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Lobbying for the Greater Good

   /   Jun 25th, 2013Environment, Government, Health, International, New York Times Fixes Column

A child in Yemen received rotavirus vaccine through support from the GAVI Alliance, a public-private global health partnership. The group Results advocated for increased U.S. support to GAVI as a key part of its child survival work. (Photo: Al-Sharif-GAVI2012 )

 

This is part of David Bornstein’s regular series – Fixes – for the New York Times.

In May, scientists reported that the concentration of carbon dioxide in the atmosphere had reached 400 parts per million. It’s an alarming milestone, to be sure, but, alas, there is no shortage of dire warnings about global warming. What is lacking is the political will to address the problem. The big question is, what useful steps can citizens take to build that will?

A lean and efficient model to direct billions of dollars of government funding toward child survival, microfinance, education and health.

If you pose that question to the leading climate scientist James E. Hansen, he’ll tell you to connect with the Citizens Climate Lobby(C.C.L.). “They have the potential to be extremely effective,” he said. “That’s why I recommend them in my speeches. They’re doubling in size each year. And they’re pursuing the right policy.”

The C.C.L. is a relatively unknown organization that punches above its weight.  Founded in 2007, the organization prepares citizens to be effective lobbyists, helping them build relationships with members of Congress and editorial page editors, showing them how to make persuasive arguments about policies to win bipartisan support. Currently, the group’s main focus is to build political will for a revenue-neutral carbon tax, a policy that has been supported by economists across the political spectrum and has demonstrated environmental and economic benefits, most recently, in the province of British Columbia and in Ireland. But a carbon tax faces serious political hurdles in the United States.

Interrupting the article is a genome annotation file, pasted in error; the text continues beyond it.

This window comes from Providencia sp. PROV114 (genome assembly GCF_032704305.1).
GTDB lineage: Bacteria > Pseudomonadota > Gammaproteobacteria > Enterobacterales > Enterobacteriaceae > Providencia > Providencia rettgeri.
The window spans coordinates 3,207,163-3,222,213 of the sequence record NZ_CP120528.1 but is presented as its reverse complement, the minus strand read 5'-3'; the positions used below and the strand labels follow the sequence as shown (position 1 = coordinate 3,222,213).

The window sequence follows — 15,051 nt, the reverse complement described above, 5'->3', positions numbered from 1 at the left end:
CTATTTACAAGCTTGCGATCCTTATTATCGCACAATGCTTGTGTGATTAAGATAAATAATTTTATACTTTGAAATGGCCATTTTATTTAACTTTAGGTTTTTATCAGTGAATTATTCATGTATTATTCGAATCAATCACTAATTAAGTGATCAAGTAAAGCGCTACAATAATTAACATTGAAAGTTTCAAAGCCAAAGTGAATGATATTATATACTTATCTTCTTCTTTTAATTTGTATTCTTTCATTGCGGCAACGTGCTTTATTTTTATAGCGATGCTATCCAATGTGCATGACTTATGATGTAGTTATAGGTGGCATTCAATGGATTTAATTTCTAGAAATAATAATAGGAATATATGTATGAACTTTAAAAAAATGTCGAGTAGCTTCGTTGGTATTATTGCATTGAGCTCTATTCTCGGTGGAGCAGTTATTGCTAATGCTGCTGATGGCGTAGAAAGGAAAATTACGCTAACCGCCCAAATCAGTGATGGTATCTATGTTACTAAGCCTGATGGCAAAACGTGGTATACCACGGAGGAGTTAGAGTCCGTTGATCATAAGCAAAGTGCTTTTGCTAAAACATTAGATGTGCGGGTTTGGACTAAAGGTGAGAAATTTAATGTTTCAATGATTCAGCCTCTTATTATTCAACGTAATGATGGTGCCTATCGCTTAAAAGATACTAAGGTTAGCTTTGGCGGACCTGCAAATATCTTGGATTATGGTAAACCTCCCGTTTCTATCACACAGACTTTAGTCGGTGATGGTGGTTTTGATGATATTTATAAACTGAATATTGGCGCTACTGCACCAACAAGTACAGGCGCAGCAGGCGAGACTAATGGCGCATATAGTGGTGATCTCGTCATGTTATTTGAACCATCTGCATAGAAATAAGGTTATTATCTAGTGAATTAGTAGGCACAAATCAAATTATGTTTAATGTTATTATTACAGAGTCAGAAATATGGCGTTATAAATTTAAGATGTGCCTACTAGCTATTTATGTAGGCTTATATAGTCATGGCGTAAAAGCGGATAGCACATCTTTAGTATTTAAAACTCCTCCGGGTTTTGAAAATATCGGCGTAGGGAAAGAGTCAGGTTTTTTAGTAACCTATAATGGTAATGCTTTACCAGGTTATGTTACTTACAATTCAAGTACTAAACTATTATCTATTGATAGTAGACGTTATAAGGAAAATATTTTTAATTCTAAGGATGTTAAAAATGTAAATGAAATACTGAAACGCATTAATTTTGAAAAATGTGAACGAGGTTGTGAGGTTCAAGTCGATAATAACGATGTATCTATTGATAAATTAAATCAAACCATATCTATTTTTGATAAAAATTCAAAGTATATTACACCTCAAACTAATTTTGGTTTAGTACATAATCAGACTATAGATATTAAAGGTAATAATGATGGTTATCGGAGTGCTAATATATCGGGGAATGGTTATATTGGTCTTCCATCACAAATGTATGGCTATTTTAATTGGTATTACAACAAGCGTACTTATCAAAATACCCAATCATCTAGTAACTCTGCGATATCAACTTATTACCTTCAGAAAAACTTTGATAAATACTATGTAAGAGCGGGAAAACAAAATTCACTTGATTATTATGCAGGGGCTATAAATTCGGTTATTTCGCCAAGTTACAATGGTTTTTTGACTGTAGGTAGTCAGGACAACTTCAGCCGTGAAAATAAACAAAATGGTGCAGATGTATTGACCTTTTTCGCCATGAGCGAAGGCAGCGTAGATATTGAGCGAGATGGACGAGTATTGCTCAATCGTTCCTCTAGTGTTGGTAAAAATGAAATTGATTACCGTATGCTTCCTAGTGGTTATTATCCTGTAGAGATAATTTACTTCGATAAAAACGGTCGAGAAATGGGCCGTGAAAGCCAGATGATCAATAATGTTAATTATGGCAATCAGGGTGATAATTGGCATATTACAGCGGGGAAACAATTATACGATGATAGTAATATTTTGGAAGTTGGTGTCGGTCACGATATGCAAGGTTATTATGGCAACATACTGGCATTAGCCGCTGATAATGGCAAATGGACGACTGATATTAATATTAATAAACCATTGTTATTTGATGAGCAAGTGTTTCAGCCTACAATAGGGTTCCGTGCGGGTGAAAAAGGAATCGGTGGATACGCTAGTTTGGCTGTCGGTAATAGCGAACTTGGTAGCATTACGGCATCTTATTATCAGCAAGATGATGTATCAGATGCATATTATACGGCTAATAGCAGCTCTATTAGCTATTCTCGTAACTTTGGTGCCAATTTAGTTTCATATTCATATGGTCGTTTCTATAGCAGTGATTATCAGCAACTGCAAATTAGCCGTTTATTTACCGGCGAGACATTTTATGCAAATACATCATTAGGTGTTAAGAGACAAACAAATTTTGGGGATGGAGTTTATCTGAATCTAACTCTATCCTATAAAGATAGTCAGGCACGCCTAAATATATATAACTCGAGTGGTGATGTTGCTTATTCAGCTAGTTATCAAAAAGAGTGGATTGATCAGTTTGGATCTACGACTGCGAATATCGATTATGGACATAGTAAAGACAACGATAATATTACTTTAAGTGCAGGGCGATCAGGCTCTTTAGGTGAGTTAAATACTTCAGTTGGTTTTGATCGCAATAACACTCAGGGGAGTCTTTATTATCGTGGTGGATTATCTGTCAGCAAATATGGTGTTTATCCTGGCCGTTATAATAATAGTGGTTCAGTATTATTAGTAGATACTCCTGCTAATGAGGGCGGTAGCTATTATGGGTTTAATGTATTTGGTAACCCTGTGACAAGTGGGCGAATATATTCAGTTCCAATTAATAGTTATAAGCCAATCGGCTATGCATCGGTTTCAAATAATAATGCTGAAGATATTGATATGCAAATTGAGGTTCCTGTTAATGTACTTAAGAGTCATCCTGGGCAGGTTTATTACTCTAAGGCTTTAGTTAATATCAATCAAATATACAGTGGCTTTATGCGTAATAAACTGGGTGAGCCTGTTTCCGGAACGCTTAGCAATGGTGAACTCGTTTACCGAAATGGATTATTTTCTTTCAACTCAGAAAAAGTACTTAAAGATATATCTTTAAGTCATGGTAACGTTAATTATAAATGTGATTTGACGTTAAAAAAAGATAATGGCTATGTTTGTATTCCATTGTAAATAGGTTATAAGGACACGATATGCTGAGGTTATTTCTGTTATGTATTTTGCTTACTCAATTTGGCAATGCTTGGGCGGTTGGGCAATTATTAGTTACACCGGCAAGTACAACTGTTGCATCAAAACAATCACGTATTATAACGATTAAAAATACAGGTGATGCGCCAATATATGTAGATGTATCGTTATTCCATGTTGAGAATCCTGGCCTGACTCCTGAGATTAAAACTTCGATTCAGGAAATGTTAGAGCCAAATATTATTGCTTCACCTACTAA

With a staff of 9 and about 700 active volunteers, the C.C.L. reports that last year it conducted 534 meetings with members of Congress or the Canadian Parliament or their staffs; met with 24 newspaper editorial boards; published 537 letters to the editor; and directly prompted or placed 174 editorials, op-eds or articles, all focusing on this policy. This year, the group is on track to double or triple its outreach.

“The Citizens  Climate Lobby is taking very sophisticated ideas and putting them into letters and op-eds and face-to-face meetings with members of Congress,” explained  Bob Inglis, a South Carolina Republican who served 12 years in the House of Representatives and now directs the Energy and Enterprise Initiative at George Mason University. “I think they’ve moved the needle on this issue.”

The C.C.L. was founded by Marshall Saunders, a retired businessman living in San Diego who had previously spent 12 years volunteering for a grass-roots lobby called Results, which has had major success building support in Congress for initiatives aimed atbasic needs for the poor. One morning, Saunders read that Congress had just approved $18 billion in new subsidies for oil and coal companies and he decided that Results’ approach needed to be deployed to the climate crisis.

To understand C.C.L., it’s necessary to understand Results, which remains one of the best-kept secrets in development. Since the 1980s, Results has played a unique role in helping to direct billions of dollars of government funding toward child survival, microfinance, education and health. It has done it with an army of volunteers and almost no fanfare. “Results has such a lean and efficient model that nobody knows about them,” explained Jim Yong Kim, the president of the World Bank. “They’re incredibly dedicated and very knowledgeable about the issues. It’s remarkable how much they’ve done and how few people have any idea about it.“

Results was founded in 1980 by Sam Daley-Harris, a former music teacher and percussionist for the Miami Philharmonic. In the late 1970s, Daley-Harris read the report from Jimmy Carter’s Presidential Commission on Hunger and decided to help build political will to address hunger. Speaking with groups of high school students, he was dismayed that only 3 percent could name their member of Congress. “They didn’t know it because they didn’t use it,” he recalled. “And they didn’t use it because they didn’t see a reason to.”

Read the rest at the NYTimes here.

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